[9] Kassen, R. (2002). The experimental evolution of specialists, generalists, and the maintenance of diversity. Journal of Evolutionary Biology, 15(2), 173–190. doi: 10.1046/j.1420-9101.2002.00377.x
[10] Angilletta, M. J. J. (2009). Thermal Adaptation: A theoretical and empirical synthesis. Oxford University Press, Oxford.

Review:  1

04 Jun 2019
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Thermal regimes, but not mean temperatures, drive patterns of rapid climate adaptation at a continent-scale: evidence from the introduced European earwig across North America

Temperature variance, rather than mean, drives adaptation to local climate

Recommended by based on reviews by Ben Phillips and Eric Gangloff

Climate change is impacting eco-systems worldwide and driving many populations to move, adapt or go extinct. It is increasingly appreciated, for example, that species may adjust their phenology in response to climate change, although empirical data is scarce. In this preprint [1], Tourneur and Meunier report an impressive sampling effort in which life-history traits were measured across introduced populations of earwig in North America. The authors examine whether variation in life-history across populations is correlated with aspects of the thermal climate experienced by each population: mean temperature and seasonality of temperature. They find some fascinating correlations between life-history and thermal climate; correlations with the seasonality of temperature, but not with mean temperature. This study provides relatively uncommon data, in the sense that where most of the literature looking at adaptation in animals in response to climate change has focused on physiological traits [2, 3], this study examines changes in life-history traits with time scales relevant to impending climate change, and provides a reasonable argument that this is adaptation, not just constraint.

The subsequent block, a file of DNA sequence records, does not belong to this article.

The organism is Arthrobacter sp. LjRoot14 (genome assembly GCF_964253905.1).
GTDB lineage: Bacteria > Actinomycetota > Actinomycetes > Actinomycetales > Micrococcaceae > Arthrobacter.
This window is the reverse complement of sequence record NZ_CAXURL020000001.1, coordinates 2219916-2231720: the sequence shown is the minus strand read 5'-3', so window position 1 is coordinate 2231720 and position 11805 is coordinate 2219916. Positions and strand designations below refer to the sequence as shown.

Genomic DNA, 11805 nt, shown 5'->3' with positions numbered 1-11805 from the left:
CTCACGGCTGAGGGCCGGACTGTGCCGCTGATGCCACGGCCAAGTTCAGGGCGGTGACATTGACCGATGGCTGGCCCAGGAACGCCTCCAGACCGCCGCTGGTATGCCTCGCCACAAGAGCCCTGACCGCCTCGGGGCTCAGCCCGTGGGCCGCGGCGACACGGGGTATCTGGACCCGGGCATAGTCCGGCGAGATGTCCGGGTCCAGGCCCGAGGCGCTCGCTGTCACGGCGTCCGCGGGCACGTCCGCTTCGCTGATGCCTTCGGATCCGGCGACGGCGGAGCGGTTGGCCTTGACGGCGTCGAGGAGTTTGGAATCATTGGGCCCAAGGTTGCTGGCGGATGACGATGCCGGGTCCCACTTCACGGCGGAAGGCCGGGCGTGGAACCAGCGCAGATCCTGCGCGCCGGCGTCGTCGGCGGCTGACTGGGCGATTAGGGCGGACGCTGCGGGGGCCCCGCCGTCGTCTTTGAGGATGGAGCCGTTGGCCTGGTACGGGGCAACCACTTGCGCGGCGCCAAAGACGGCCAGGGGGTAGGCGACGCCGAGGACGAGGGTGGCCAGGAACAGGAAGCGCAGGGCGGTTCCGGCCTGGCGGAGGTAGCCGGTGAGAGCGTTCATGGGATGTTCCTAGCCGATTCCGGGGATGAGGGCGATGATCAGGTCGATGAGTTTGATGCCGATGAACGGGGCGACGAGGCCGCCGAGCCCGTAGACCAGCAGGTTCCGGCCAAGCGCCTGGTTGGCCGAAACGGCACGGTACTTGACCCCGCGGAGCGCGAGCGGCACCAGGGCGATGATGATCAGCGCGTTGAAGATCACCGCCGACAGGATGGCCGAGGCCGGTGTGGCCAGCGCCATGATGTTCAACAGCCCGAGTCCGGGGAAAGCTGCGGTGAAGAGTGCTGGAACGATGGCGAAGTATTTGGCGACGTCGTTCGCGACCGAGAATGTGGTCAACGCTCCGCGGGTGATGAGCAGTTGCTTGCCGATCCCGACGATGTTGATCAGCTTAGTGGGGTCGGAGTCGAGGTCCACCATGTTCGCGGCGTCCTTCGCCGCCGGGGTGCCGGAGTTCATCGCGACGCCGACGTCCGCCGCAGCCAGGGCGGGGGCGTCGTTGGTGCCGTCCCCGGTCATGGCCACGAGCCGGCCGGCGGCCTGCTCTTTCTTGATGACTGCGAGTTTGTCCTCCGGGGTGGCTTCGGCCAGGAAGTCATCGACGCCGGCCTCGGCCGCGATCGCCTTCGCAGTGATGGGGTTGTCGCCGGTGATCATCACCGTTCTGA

[1] Tourneur, J.-C. and Meunier, J. (2019). Thermal regimes, but not mean temperatures, drive patterns of rapid climate adaptation at a continent-scale: evidence from the introduced European earwig across North America. BioRxiv, 550319, ver. 4 peer-reviewed and recommended by PCI Evolutionary Biology. doi: 10.1101/550319
[2] Kellermann, V., Overgaard, J., Hoffmann, A. A., Fløjgaard, C., Svenning, J. C., & Loeschcke, V. (2012). Upper thermal limits of Drosophila are linked to species distributions and strongly constrained phylogenetically. Proceedings of the National Academy of Sciences, 109(40), 16228-16233. doi: 10.1073/pnas.1207553109
[3] Hoffmann, A. A., & Sgro, C. M. (2011). Climate change and evolutionary adaptation. Nature, 470(7335), 479. doi: 10.1038/nature09670



  • Spatial ecology and evolution laboratory, University of Melbourne, Melbourne, Australia
  • Adaptation, Evolutionary Applications, Evolutionary Dynamics, Evolutionary Ecology, Evolutionary Theory, Experimental Evolution, Life History
  • recommender

Recommendations:  4

Review:  1

Areas of expertise
PhD (University of Sydney, 2005) ARC Postdoc (2005-2006) Australian Postdoctoral Fellow (2006-2009) QEII Fellow (2010-2015) Senior Lecturer, University of Melbourne (2015-) ARC Future Fellow (2017-)